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CrowGirl
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I thought I'd bump this up and ask, What's the smallest size needle you've used?
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jana at jade house
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a one. but it was a very small project and fast to do ( a christmas ball LOOOOOng ago.) I do not think I will ever do a large project with a one...my gramma used to do lace....I think I would stab myself in the forehead before I was done....

but I will sit and pearl a wedding dress all day long... so go figure.

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Curelom
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IIRC, the smallest size I've used were the tiny ones we used when we were knitting the leprosy bandages. Were those #2 or #4? Anyway, they were microscopic.

I like to work with bigger needles because I get impatient. I like to see results. If I knit or crochet for a couple of hours, it's too discouraging to see a quarter inch of work. [Roll Eyes]

This is probably the main reason I haven't tried to learn tatting. I have a shuttle & a book of basic instructions, but I look at that fine thread & the tiny stitches & figure it will take me 5 months to make 5 square inches. And so out come my size 8 knitting needles or H or I crochet hook.

[ December 29, 2012, 08:48 PM: Message edited by: Curelom ]

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jlm
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My wife has used a size zero knitting needle to do fair isle on fingerless mittens.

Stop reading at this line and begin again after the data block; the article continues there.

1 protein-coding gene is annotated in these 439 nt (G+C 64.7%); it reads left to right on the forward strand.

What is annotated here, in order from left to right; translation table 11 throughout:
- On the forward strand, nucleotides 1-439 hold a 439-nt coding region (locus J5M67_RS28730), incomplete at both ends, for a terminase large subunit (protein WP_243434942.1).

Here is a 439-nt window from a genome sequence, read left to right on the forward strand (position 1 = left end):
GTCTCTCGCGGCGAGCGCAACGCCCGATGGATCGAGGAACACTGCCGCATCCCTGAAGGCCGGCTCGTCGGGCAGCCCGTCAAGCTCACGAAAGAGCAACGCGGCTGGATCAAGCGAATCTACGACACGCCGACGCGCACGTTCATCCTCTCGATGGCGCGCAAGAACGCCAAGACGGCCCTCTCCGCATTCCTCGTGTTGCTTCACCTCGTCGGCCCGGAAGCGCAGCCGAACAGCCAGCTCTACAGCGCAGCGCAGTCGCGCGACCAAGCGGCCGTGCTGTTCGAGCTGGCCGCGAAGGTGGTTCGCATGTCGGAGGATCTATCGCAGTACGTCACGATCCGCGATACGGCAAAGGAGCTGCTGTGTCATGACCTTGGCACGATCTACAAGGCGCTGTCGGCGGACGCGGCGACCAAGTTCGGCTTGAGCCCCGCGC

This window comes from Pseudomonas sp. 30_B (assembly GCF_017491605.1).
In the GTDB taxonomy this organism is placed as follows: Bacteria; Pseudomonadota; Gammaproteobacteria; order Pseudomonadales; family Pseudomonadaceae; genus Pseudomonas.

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CrowGirl
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I am bumping for a learn-from-my-experience moment.

Small knitting needles scared me. Now they don't. But I'll tell you that if you need size 0 or 1 needles, Do. Not. Get. Bamboo. I'm almost finished knitting baby booties that I started back in October. One reason for delay was my DP needles bending, splintering and breaking. I had to order aluminum 40" circulars because I couldn't get them locally. So much better.

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Roiwynn
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Oh! I didn't know this was here! I was just thinking about starting a thread asking if anyone in Nauvoo did tatting. I've just started learning it (combination of reading, youtube videos and a very nice lady in our knitter's group who has given me some tips) and am working on a few projects.

I do some knitting and crochet also though not enough to really make anything. I just now am trying to get the hang of double and triple stitch in crochet. My main interest is vintage patterns and I've got some pretty vintage crochet patterns if anyone is interested [Smile]

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jana at jade house
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Tatting: I do it, I do it well actually; I am one of the few tatting teachers around. I have a former student who charges by the inch and people pay her...I should have asked for commission.
But do I tat for myself? ah no. I might tat some lace for Else's wedding gown...but it will be because I have nothing better to do [Smile]